Frequent Questions About Hip Surgery

Hip preservation means more than just hip surgery – it is total care of your hip joint. Our goal is to help you be free of pain, and return to physical strength and good range of motion. To help you feel more confident in your treatment plan, here are some of the common questions our patients ask.

What are the risks?

Most patients have a low risk for problems from surgery. You may have pain and numbness in the surgery area after surgery. There is some risk of hip dislocation, leg length discrepancy, and/or fracture. You may also have bleeding from your surgical wound. You will learn the major risks of surgery when talking to the doctor and reading the surgery consent form. Major risks of any surgery include but are not limited to infection, pneumonia, heart problems, or blood clots. There is little risk of death with this surgery. Your doctor will always discuss the risks of surgery specific to your health.

How long will it take to recover?

Your hip will continue to heal and gain strength for up to 1 year after surgery. Common problems include loss of strength and limited range of motion as the hip heals. Most patients feel better about 3 months after surgery. By 6 months, most patients are happy they had surgery.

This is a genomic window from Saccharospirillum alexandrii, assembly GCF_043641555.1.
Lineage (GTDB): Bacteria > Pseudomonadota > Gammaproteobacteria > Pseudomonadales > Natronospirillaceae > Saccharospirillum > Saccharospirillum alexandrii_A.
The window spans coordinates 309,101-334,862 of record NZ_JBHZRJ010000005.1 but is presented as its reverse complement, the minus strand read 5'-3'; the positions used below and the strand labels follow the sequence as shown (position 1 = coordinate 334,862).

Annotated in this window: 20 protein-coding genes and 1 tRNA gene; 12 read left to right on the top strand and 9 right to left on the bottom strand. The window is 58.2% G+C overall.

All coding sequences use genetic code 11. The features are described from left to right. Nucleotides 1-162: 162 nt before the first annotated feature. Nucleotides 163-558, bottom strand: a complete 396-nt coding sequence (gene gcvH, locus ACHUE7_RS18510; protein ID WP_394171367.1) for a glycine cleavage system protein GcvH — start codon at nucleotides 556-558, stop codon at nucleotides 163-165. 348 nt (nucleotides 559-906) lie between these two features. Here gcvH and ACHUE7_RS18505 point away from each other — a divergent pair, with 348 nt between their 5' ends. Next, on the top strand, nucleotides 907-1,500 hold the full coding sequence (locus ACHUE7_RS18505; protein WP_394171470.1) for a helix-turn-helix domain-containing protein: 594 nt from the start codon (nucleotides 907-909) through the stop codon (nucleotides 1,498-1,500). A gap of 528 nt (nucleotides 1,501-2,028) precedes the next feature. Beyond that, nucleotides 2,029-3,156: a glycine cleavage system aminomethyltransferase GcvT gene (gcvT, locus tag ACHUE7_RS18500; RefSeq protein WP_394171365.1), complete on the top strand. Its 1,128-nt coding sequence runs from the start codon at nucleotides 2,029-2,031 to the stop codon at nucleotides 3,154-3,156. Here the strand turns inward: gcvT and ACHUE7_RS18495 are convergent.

When can I return to work?

Talk to your employer about medical leave. You will be excused by our office for 3 months after surgery. You may be able to return sooner based on your job. Please contact the office when you are ready to return to work so we can provide you with a letter for your employer.

When can I restart a sport or other activity?

It depends on the activity or sport. It also depends on how your body is healing and improving after the surgery. Always talk with your doctor and physical therapist before restarting sport or active hobbies.

Hip Preservation Program (PDF)

For more detailed information about what to expect from your hip surgery and recovery, you can download our Hip Preservation Program booklet for Periacetabular Osteotomy.